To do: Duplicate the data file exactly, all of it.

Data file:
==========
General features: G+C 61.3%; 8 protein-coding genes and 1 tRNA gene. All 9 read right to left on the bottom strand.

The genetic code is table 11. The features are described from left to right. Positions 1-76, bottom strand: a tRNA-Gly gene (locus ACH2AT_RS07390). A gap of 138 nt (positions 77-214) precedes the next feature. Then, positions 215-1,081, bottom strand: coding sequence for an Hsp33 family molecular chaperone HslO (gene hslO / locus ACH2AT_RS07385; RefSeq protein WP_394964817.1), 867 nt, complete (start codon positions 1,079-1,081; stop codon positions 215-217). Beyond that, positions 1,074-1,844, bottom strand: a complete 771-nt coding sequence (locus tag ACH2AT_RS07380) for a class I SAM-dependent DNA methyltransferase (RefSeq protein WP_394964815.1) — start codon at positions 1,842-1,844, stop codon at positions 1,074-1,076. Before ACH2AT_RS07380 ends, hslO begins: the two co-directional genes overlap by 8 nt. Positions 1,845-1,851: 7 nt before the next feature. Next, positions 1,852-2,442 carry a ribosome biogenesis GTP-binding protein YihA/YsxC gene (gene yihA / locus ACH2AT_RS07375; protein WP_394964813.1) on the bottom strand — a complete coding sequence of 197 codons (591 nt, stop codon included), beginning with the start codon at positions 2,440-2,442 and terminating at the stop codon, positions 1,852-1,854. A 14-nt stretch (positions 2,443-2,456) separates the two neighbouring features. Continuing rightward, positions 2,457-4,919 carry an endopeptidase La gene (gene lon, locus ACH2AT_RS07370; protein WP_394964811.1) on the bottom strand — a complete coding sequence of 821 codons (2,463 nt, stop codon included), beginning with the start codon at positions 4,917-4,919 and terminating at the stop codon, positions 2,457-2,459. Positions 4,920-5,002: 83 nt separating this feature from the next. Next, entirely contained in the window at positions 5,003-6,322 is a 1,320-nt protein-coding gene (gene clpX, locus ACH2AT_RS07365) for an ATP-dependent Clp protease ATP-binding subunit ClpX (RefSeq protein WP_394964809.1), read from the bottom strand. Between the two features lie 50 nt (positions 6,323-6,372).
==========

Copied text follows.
General features: G+C 61.3%; 8 protein-coding genes and 1 tRNA gene. All 9 read right to left on the bottom strand.

The genetic code is table 11. The features are described from left to right. Positions 1-76, bottom strand: a tRNA-Gly gene (locus ACH2AT_RS07390). A gap of 138 nt (positions 77-214) precedes the next feature. Then, positions 215-1,081, bottom strand: coding sequence for an Hsp33 family molecular chaperone HslO (gene hslO / locus ACH2AT_RS07385; RefSeq protein WP_394964817.1), 867 nt, complete (start codon positions 1,079-1,081; stop codon positions 215-217). Beyond that, positions 1,074-1,844, bottom strand: a complete 771-nt coding sequence (locus tag ACH2AT_RS07380) for a class I SAM-dependent DNA methyltransferase (RefSeq protein WP_394964815.1) — start codon at positions 1,842-1,844, stop codon at positions 1,074-1,076. Before ACH2AT_RS07380 ends, hslO begins: the two co-directional genes overlap by 8 nt. Positions 1,845-1,851: 7 nt before the next feature. Next, positions 1,852-2,442 carry a ribosome biogenesis GTP-binding protein YihA/YsxC gene (gene yihA / locus ACH2AT_RS07375; protein WP_394964813.1) on the bottom strand — a complete coding sequence of 197 codons (591 nt, stop codon included), beginning with the start codon at positions 2,440-2,442 and terminating at the stop codon, positions 1,852-1,854. A 14-nt stretch (positions 2,443-2,456) separates the two neighbouring features. Continuing rightward, positions 2,457-4,919 carry an endopeptidase La gene (gene lon, locus ACH2AT_RS07370; protein WP_394964811.1) on the bottom strand — a complete coding sequence of 821 codons (2,463 nt, stop codon included), beginning with the start codon at positions 4,917-4,919 and terminating at the stop codon, positions 2,457-2,459. Positions 4,920-5,002: 83 nt separating this feature from the next. Next, entirely contained in the window at positions 5,003-6,322 is a 1,320-nt protein-coding gene (gene clpX, locus ACH2AT_RS07365) for an ATP-dependent Clp protease ATP-binding subunit ClpX (RefSeq protein WP_394964809.1), read from the bottom strand. Between the two features lie 50 nt (positions 6,323-6,372).